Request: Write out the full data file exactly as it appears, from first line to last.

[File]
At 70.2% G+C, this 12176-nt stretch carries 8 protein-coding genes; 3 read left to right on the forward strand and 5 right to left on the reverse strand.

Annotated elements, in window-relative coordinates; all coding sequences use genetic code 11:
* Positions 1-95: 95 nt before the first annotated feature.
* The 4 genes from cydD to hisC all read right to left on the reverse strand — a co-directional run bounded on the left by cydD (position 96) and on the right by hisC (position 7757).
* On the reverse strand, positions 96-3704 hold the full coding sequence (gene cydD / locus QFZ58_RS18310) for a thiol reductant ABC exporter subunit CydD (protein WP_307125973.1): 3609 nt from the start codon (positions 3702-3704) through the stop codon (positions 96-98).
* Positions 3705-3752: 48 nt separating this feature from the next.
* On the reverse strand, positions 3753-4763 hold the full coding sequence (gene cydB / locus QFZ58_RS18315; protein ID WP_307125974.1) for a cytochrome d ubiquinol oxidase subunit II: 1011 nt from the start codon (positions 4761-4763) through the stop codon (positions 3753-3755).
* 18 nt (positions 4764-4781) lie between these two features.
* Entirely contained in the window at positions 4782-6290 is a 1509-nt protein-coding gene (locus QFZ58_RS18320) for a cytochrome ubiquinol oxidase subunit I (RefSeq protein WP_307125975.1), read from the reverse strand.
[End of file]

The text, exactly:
At 70.2% G+C, this 12176-nt stretch carries 8 protein-coding genes; 3 read left to right on the forward strand and 5 right to left on the reverse strand.

Annotated elements, in window-relative coordinates; all coding sequences use genetic code 11:
* Positions 1-95: 95 nt before the first annotated feature.
* The 4 genes from cydD to hisC all read right to left on the reverse strand — a co-directional run bounded on the left by cydD (position 96) and on the right by hisC (position 7757).
* On the reverse strand, positions 96-3704 hold the full coding sequence (gene cydD / locus QFZ58_RS18310) for a thiol reductant ABC exporter subunit CydD (protein WP_307125973.1): 3609 nt from the start codon (positions 3702-3704) through the stop codon (positions 96-98).
* Positions 3705-3752: 48 nt separating this feature from the next.
* On the reverse strand, positions 3753-4763 hold the full coding sequence (gene cydB / locus QFZ58_RS18315; protein ID WP_307125974.1) for a cytochrome d ubiquinol oxidase subunit II: 1011 nt from the start codon (positions 4761-4763) through the stop codon (positions 3753-3755).
* 18 nt (positions 4764-4781) lie between these two features.
* Entirely contained in the window at positions 4782-6290 is a 1509-nt protein-coding gene (locus QFZ58_RS18320) for a cytochrome ubiquinol oxidase subunit I (RefSeq protein WP_307125975.1), read from the reverse strand.